Non-Invasive Prenatal Testing: History
Please note this is an old version of this entry, which may differ significantly from the current revision.
Subjects: Nursing

New technologies such as non-invasive prenatal testing (NIPT), capable of analyzing cell-free fetal DNA in the maternal bloodstream, have become increasingly widespread and available, which has in turn led to ethical and policy challenges that need addressing. NIPT is not yet a diagnostic tool, but can still provide information about fetal genetic characteristics (including sex) very early in pregnancy, and there is no denying that it offers valuable opportunities for pregnant women, particularly those at high risk of having a child with severe genetic disorders or seeking an alternative to invasive prenatal testing. Nonetheless, the ethical, legal and social implications (ELSI) include multiple aspects of informed decision-making, which can entail risks for the individual right to procreative autonomy, in addition to the potential threats posed by sex-selective termination of pregnancy (in light of the information about fetal sex within the first trimester), and the stigmatization and discrimination of disabled individuals. 

  • non-invasive prenatal testing
  • cell-free fetal DNA
  • screening
  • aneuploidies
  • ethical
  • legal and social implications

1. Introduction

Non-invasive prenatal testing (NIPT), also referred to as cell-free DNA (cfDNA) testing and non-invasive prenatal screening (NIPS), is a highly sensitive and specific screening technique, increasingly clinically adopted to assess the risk that the fetus may carry chromosome aneuploidies and, possibly, submicroscopic copy number variations (CNVs) and other genetic conditions [1]. NIPT takes into account fetal DNA fragments resulted from placental trophoblast apoptosis, i.e., programmed cell death [2], flowing through the maternal blood and detectable from the fifth week of gestation.

As the cf-DNA in a pregnant woman is a mixture of genomic DNA fragments of maternal and placental origin (cff-DNA), the fetal fraction represents a critical and limiting factor that seems to be reliably measurable from the tenth week for clinical purposes, when it reaches a proportion of about 10% progressively increasing in the following weeks.

Given its high sensitivity and specificity, the cost-effectiveness of and the absence of risk of pregnancy loss associated with amniocentesis or chorionic villus sampling, NIPT has turned out to be a widespread screening tool for the most common fetal aneuploidy. NIPT, in fact, results in being especially effective in detecting trisomy 21 (Down’s syndrome; 99% and 99.92%, respectively), trisomy 18 (Edwards syndrome; 96.8% and 99.85%, respectively), trisomy 13 (Patau syndrome 92.1% and 99.8%, respectively) and sex chromosome aneuploidies (with a lower sensitivity than the previously reported autosomal aneuploidies), with a combined false-positive rate (FPR) of 0.13% [3]. However, NIPT cannot be considered as a “prenatal diagnostic test” but, up to now, a screening tool, albeit a highly valuable one. In fact, the incidence of false-positive results, generally attributable to mosaicisms confined to placental (CPM) or, less frequently, to other conditions such as vanished twin, maternal CNVs, apoptosis of maternal cancer cells and fetal mosaicism, requires an invasive test (preferably, through an amniocentesis) to confirm a positive NIPT result [4]. Such circumstances may occur and, to date, represent the origin of possible discordant test results, failures and contraindications. However, it is expected that technological advances and the involvement of fetal medicine specialists and genetic counsellors, especially in the most complex cases, should allow current limitations to be overcome in the near future.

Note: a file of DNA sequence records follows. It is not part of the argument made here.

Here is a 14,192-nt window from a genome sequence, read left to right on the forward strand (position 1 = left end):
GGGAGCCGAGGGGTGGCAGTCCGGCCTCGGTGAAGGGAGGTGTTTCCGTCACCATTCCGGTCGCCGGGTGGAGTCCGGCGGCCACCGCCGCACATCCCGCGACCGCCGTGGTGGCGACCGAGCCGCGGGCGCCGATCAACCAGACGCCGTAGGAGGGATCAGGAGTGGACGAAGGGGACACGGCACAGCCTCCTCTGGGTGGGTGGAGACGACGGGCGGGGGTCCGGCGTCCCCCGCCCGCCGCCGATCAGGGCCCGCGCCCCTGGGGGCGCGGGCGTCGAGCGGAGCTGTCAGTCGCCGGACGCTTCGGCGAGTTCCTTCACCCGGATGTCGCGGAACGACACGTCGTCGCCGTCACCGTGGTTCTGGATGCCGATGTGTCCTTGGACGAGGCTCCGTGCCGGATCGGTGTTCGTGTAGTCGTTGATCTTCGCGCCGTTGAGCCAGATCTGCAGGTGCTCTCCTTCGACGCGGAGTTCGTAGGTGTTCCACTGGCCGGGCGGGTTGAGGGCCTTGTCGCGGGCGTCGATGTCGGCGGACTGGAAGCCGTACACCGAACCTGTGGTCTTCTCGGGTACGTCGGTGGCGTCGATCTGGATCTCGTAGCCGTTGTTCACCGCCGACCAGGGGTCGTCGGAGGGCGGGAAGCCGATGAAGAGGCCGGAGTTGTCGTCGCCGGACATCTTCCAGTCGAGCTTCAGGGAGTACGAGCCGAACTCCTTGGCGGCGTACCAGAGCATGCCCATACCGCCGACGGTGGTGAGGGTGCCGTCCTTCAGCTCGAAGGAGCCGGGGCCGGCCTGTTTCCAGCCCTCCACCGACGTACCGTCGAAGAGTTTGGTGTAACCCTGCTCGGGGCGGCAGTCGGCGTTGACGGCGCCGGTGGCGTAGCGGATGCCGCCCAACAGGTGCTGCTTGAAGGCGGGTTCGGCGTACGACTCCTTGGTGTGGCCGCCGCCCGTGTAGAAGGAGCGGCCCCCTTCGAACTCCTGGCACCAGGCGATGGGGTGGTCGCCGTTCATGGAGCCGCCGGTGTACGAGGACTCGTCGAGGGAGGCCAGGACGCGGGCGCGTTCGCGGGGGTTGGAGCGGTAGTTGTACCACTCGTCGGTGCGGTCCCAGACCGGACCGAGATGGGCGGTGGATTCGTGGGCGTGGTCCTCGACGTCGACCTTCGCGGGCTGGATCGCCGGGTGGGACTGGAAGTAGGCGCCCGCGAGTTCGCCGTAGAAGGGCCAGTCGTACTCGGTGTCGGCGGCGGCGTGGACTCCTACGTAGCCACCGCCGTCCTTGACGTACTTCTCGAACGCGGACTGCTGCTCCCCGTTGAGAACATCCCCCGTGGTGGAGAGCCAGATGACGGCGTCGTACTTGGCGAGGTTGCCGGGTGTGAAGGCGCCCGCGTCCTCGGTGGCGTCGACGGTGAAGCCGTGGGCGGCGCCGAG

In the current state of our knowledge and available technical tools, the fact that the cff-DNA concentration is directly proportional to gestational age and inversely proportional to maternal body mass index (BMI) [4] represents a limitation to be kept in mind, and a reason to proceed with caution when proposing this screening method at too early a gestational age (i.e., in the first trimester) or to overweight women, potential causes for a low cff-DNA fraction and, consequently, no-call results or false negative. In that regard, studies accounting for more than 16,000 pregnancies found a low fetal fraction in maternal bloodstream to be linked to a higher risk of fetal aneuploidies [5][6].